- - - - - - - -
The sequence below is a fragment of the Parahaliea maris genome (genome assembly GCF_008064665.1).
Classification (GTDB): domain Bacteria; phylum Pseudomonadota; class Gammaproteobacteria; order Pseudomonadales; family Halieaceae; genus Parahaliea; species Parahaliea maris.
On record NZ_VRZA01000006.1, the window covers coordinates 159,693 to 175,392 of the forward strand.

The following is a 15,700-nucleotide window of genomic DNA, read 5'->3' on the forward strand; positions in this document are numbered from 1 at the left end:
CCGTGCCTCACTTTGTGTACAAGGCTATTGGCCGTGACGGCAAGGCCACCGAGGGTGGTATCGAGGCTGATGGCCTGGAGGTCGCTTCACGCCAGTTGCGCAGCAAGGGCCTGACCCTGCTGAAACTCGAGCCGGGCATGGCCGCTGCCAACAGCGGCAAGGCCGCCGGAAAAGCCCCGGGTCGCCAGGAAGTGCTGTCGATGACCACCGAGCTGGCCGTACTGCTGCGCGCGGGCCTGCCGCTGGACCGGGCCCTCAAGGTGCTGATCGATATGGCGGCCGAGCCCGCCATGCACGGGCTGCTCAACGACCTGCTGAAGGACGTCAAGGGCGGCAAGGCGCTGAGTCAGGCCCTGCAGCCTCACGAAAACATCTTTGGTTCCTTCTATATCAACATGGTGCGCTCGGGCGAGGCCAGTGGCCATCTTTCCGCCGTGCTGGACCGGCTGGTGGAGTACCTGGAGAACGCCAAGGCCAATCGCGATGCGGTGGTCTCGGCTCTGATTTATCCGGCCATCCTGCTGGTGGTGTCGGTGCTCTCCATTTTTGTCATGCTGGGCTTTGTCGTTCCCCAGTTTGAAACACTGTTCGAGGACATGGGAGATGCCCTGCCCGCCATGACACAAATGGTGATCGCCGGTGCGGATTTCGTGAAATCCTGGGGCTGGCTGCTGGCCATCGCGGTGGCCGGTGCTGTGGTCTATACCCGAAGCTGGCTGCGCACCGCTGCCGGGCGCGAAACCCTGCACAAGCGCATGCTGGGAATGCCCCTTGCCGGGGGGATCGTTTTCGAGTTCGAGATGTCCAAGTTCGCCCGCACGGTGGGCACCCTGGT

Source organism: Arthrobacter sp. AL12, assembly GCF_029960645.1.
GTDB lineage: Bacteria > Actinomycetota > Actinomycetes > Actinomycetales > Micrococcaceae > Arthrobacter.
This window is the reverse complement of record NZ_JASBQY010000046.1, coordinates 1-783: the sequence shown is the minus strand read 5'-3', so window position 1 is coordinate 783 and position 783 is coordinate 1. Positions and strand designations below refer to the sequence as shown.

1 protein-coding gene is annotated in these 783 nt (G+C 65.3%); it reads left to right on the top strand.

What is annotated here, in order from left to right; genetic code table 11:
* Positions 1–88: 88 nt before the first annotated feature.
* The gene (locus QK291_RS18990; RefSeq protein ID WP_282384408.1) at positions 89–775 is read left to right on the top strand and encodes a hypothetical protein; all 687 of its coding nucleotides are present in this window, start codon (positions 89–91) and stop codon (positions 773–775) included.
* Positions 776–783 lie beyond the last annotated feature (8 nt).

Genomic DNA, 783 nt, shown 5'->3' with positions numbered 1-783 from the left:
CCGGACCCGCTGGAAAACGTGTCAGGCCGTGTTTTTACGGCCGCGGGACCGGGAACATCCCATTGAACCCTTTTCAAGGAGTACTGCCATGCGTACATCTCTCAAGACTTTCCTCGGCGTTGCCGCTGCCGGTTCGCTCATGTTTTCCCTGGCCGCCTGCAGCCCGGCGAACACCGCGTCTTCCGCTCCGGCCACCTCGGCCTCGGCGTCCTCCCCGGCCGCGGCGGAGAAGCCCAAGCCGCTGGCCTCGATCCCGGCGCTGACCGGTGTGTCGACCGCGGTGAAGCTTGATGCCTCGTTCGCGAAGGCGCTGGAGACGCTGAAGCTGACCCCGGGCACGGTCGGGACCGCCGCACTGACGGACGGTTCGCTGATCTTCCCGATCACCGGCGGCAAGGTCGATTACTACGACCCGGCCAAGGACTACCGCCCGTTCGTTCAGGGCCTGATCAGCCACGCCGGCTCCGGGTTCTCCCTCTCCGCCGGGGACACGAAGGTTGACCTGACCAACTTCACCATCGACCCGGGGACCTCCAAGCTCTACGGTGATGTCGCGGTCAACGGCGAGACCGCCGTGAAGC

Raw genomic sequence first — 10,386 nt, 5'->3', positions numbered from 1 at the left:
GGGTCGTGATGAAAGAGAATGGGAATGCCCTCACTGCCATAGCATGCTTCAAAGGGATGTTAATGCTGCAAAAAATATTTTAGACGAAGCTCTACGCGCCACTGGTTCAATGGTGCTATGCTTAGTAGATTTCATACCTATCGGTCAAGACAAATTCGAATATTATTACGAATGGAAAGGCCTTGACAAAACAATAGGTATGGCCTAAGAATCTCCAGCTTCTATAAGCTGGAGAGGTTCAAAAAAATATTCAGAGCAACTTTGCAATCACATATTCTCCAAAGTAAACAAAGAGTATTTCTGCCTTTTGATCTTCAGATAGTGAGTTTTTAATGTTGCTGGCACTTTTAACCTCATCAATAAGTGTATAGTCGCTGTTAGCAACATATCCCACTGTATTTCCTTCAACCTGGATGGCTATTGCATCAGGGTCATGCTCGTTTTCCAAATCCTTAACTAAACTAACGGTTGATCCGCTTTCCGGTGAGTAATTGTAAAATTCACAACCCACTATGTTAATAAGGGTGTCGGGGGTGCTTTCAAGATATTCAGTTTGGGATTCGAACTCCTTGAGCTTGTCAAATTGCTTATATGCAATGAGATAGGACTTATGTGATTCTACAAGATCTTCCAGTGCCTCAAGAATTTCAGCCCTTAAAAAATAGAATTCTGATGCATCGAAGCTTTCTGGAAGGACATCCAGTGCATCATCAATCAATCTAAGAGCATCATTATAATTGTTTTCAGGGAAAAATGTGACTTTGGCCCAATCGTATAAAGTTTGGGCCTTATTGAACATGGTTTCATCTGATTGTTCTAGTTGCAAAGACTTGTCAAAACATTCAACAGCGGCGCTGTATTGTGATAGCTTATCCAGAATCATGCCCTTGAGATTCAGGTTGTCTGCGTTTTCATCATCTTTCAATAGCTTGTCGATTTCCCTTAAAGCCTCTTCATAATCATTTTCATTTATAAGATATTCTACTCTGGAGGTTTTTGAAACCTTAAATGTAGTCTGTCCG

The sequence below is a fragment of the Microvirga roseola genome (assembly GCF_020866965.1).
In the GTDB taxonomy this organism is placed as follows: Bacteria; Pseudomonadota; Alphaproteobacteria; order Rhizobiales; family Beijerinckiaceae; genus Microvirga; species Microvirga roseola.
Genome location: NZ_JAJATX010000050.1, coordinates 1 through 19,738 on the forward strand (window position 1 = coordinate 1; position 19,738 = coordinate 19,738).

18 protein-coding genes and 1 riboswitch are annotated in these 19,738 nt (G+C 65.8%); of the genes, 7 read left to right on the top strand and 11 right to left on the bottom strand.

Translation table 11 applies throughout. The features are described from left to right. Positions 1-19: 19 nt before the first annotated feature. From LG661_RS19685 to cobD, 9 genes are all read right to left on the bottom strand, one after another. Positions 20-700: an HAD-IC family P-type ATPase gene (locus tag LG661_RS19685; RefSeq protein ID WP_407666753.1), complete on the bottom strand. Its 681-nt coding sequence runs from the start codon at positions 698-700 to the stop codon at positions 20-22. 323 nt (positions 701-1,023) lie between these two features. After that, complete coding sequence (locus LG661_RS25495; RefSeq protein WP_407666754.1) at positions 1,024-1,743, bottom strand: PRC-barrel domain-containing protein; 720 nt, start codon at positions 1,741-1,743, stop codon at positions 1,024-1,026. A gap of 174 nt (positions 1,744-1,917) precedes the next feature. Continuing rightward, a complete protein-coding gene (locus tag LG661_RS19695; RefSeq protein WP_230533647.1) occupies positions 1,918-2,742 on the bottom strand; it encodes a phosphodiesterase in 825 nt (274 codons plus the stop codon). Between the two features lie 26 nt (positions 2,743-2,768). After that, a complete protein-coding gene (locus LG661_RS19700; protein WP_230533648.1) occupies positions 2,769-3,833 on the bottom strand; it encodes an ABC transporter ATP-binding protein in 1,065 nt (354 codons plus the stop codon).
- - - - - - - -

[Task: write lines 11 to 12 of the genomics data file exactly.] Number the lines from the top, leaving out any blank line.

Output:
* Positions 1–88: 88 nt before the first annotated feature.
* The gene (locus QK291_RS18990; RefSeq protein ID WP_282384408.1) at positions 89–775 is read left to right on the top strand and encodes a hypothetical protein; all 687 of its coding nucleotides are present in this window, start codon (positions 89–91) and stop codon (positions 773–775) included.